EPIBuilding a Sustainable Future
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Wednesday, September 24, 2014

Twenty years ago, Lester Brown published an article in World Watch magazine titled “Who Will Feed China?” A year later, he followed with a book of the same name.

The article and book generated an enormous outcry from China and dozens of conferences, seminars, and studies, as he writes in his autobiography, Breaking New Ground.

"In 1994 I wrote an article for the September/October issue of World Watch magazine titled “Who Will Feed China?” The late August press conference releasing it generated only moderate coverage. But when the article was reprinted that weekend on the front of the Washington Post’s Outlook section with the title “How China Could Starve the World,” it unleashed a political firestorm in Beijing. …

The World Watch article attracted more attention than anything I have ever written. In addition to appearing in our magazine’s five language editions—English, Japanese, Chinese (Taiwan), German, and Italian—it also appeared in abridged form in many of the world’s leading newspapers, including the Washington Post, Los Angeles Times, and the International Herald Tribune. It was syndicated internationally by both the Los Angeles Times and The New York Times. Among the other major news organizations covering the analysis were the Associated Press and The Wall Street Journal, including the Asian edition. …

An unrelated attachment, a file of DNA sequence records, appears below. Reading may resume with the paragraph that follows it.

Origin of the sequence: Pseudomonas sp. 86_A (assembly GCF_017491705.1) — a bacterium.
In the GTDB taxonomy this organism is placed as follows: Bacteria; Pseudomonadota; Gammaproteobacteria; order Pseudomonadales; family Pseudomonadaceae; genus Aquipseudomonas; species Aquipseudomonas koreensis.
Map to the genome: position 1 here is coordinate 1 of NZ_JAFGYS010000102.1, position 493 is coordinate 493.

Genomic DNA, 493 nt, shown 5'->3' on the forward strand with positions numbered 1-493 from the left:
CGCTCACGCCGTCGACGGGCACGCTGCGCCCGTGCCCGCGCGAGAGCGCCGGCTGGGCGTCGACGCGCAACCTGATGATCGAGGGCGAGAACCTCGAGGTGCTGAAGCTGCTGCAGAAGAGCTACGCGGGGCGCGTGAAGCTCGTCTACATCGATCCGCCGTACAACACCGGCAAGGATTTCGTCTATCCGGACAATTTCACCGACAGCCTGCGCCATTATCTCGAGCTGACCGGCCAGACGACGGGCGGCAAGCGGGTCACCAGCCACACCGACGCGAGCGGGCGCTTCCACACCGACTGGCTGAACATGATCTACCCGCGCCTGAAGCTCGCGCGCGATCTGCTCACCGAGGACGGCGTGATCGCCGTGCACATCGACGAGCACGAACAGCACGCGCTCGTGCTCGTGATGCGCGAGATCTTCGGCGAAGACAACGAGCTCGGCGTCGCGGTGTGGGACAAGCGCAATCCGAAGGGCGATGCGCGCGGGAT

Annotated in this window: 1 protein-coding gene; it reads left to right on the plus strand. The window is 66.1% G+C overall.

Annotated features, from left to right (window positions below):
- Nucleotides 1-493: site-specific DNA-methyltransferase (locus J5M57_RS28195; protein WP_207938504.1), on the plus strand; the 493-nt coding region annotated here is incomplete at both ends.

One of the most interesting responses was in Washington, DC, where the National Intelligence Council, the umbrella over all the U.S. intelligence agencies, analyzed the effect of China’s growing demand for grain on world agriculture and any security threats that it might pose. A panel of prominent researchers, led by Michael McElroy, then head of the Department of Earth and Planetary Sciences at Harvard, produced a first-rate study of several hundred pages. …

Meanwhile, within China, every few weeks another study was released attempting to demonstrate why my analysis was wrong. These critiques came from such disparate sources as a scientist from the Chinese Academy of Sciences, an official from the Ministry of Agriculture, and an independent academic scholar. Not long after, an enterprising Chinese publisher took a copy of the original World Watch magazine article and a collection of the critiques of it and published them in a book titled The Great Debate Between Lester Brown and China. …